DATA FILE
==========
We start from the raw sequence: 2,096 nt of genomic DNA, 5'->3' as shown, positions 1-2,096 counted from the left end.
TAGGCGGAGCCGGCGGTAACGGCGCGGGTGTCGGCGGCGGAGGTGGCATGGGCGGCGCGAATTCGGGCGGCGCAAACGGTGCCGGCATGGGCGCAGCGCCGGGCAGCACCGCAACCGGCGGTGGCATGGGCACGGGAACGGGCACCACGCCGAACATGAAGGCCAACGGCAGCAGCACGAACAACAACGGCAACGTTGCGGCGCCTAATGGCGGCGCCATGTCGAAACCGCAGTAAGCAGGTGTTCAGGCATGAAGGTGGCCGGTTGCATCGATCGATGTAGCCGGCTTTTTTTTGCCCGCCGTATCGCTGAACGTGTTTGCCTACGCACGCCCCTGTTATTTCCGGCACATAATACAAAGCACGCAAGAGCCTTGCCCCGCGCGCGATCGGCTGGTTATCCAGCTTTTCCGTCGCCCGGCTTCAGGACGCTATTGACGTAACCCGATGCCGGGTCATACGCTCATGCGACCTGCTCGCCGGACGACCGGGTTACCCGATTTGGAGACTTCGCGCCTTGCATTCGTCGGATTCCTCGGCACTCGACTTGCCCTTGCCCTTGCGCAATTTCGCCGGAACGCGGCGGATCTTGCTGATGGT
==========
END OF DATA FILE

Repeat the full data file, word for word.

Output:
We start from the raw sequence: 2,096 nt of genomic DNA, 5'->3' as shown, positions 1-2,096 counted from the left end.
TAGGCGGAGCCGGCGGTAACGGCGCGGGTGTCGGCGGCGGAGGTGGCATGGGCGGCGCGAATTCGGGCGGCGCAAACGGTGCCGGCATGGGCGCAGCGCCGGGCAGCACCGCAACCGGCGGTGGCATGGGCACGGGAACGGGCACCACGCCGAACATGAAGGCCAACGGCAGCAGCACGAACAACAACGGCAACGTTGCGGCGCCTAATGGCGGCGCCATGTCGAAACCGCAGTAAGCAGGTGTTCAGGCATGAAGGTGGCCGGTTGCATCGATCGATGTAGCCGGCTTTTTTTTGCCCGCCGTATCGCTGAACGTGTTTGCCTACGCACGCCCCTGTTATTTCCGGCACATAATACAAAGCACGCAAGAGCCTTGCCCCGCGCGCGATCGGCTGGTTATCCAGCTTTTCCGTCGCCCGGCTTCAGGACGCTATTGACGTAACCCGATGCCGGGTCATACGCTCATGCGACCTGCTCGCCGGACGACCGGGTTACCCGATTTGGAGACTTCGCGCCTTGCATTCGTCGGATTCCTCGGCACTCGACTTGCCCTTGCCCTTGCGCAATTTCGCCGGAACGCGGCGGATCTTGCTGATGGT